A benefit dinner gives people the chance to save a life
- Elena Boryczka
- Beaverton Valley Times - Features
By now, most people are aware of the plight of AIDS victims in Africa. Celebrities, including Bono, Angelina Jolie and George Clooney, have even started drumming up support for those affected by the illness. While she's not famous, Beaverton resident Joyce Maier is another person who can be added to that list of concerned people working to make a difference.
That's because Maier, in association with Bethlehem Lutheran Church and Wash Jo Humanitarian Outreach, has put together an organization to help those orphaned by the AIDS virus.
Partners in Kenya is a 100-percent nonprofit endeavor that works to provide sponsorship for high school-age children who, without financial help, could wind up on the streets and fall prey to the very same disease that took their parents' lives.
Because the Kenyan government only provides education through the eighth grade, those who wish to continue after that must come up with the funding by themselves; understandably, any amount of money is too much for an orphan to be expected to pay. This is where Partners in Kenya comes in.
The price of education
For between $400 and $500, people can provide these children with the funds for school fees, uniforms, textbooks and room and board for an entire year. Other contributions of any amount are also gladly accepted, providing much needed books and school supplies. Maier herself sponsors a child, and she said knowing a young orphan will be able to survive for another year is worth the sacrifice she has to make.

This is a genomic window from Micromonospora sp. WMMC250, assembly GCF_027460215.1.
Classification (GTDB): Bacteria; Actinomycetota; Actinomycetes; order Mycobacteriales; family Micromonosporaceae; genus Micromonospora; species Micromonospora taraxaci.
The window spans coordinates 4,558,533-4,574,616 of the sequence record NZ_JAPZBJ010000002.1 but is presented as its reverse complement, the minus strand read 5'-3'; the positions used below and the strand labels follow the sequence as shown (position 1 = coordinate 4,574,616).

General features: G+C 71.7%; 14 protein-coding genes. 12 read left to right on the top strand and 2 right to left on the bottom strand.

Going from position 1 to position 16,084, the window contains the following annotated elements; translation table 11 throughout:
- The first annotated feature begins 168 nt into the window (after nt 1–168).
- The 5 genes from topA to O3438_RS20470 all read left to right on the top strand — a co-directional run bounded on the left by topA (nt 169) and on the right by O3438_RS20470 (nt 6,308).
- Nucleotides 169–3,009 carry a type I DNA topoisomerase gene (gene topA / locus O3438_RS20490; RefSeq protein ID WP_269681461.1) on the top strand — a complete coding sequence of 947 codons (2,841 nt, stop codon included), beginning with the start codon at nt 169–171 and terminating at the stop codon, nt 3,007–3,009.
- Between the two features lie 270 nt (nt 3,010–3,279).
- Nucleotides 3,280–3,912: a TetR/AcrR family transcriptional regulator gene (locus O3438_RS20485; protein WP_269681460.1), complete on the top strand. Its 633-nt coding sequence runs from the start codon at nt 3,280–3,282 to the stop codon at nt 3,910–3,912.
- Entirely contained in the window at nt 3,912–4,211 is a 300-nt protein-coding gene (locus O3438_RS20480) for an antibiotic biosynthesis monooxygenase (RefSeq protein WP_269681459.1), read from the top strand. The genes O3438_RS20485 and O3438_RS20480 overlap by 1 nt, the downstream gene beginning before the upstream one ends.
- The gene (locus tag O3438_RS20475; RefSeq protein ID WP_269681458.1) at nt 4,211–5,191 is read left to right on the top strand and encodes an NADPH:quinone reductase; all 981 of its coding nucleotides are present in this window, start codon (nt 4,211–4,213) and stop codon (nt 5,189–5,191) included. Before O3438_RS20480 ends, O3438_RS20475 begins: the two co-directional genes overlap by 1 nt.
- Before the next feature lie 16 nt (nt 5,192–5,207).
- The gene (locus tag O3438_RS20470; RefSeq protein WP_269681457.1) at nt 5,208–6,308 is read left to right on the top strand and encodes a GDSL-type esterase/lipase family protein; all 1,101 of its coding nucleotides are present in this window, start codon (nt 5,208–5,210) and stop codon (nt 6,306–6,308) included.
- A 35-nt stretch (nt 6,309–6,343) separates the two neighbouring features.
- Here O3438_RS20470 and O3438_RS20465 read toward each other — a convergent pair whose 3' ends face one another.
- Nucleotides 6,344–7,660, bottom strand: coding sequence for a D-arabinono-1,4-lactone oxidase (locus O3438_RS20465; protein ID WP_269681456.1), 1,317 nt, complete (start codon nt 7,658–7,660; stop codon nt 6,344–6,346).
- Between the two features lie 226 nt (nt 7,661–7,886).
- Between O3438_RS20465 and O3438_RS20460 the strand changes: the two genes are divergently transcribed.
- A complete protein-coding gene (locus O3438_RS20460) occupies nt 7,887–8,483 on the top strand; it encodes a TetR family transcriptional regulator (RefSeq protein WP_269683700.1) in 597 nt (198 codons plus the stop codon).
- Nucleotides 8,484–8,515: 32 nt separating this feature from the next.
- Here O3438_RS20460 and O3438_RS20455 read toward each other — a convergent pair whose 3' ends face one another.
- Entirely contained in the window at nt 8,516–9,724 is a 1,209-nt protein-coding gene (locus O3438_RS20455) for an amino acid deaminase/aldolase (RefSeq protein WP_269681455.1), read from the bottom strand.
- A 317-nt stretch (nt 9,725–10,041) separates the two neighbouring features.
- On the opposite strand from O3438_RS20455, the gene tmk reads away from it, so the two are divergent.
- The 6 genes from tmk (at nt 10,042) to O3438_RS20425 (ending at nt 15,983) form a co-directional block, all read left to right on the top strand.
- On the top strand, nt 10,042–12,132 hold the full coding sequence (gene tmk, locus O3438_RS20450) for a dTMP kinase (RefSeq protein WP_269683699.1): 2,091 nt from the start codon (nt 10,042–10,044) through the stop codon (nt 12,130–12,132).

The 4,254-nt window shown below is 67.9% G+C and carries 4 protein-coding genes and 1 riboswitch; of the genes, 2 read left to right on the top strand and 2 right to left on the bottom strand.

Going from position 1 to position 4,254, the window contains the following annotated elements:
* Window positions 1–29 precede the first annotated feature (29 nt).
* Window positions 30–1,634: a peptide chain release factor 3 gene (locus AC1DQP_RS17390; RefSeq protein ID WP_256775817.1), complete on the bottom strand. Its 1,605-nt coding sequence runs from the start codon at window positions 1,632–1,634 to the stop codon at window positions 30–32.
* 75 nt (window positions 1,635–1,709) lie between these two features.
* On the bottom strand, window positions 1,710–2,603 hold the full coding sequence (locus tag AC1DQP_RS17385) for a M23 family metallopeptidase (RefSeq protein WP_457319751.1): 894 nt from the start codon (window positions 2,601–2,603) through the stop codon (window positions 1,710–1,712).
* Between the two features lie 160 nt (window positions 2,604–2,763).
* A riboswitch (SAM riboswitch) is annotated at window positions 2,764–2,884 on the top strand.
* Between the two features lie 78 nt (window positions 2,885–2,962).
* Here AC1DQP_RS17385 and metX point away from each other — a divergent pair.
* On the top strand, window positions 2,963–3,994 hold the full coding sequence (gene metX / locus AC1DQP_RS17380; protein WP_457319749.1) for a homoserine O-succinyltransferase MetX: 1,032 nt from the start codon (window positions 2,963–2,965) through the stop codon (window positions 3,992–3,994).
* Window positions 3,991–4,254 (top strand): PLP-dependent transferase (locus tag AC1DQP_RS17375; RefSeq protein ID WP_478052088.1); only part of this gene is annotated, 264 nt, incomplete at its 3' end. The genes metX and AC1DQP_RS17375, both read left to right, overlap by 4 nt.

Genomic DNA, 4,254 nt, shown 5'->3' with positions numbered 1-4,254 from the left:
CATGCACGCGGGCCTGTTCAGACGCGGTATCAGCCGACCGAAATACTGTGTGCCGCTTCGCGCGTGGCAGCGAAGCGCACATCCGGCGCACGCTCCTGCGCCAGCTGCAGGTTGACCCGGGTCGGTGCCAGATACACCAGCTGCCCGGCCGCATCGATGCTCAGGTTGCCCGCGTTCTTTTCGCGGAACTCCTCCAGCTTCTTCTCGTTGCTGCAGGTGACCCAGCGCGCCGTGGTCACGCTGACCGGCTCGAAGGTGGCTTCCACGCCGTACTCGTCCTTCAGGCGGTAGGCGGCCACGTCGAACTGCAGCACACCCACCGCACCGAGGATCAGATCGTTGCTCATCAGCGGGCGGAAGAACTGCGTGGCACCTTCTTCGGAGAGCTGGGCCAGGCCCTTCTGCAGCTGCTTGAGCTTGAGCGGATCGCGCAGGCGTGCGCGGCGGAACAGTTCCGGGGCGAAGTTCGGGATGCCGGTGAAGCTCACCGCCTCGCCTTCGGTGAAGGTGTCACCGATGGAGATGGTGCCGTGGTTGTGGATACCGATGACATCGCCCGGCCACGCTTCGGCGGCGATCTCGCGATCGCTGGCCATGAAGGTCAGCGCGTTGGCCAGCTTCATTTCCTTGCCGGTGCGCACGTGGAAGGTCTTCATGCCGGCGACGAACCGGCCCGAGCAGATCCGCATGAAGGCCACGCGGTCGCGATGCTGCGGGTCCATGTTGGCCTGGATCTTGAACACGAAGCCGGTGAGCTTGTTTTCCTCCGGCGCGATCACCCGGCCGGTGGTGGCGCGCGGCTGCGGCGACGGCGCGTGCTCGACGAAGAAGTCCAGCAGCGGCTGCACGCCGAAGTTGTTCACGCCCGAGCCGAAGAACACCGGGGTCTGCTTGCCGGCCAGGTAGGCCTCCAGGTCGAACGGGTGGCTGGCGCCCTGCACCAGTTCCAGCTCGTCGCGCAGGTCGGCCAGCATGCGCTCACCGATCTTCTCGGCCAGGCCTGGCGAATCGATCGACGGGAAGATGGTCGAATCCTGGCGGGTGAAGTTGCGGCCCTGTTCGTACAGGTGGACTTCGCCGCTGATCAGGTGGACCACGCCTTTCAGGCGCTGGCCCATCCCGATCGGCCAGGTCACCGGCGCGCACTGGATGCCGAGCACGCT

'I want to raise awareness about how even helping one child can make a difference … to that child … to give them hope for a brighter future. I can easily spend $400 shopping at Costco, but that same amount of money can let these kids eat, have a safe place to sleep and be educated for an entire year,' Maier said.
At this time, a total of 48 children have been sponsored for the entirety of their high school education. In order to make that number grow, Maier is putting together a Partners in Kenya fund-raiser for Sunday, Oct. 1. The benefit dinner will take place at The Governor Hotel's Heritage Ballroom and will feature performances by African Gospel Acappella and Loveness Wesa and The Kgotso African Dance Troupe, with Sheila Hamilton, of radio station KINK 102 FM, serving as master of ceremonies.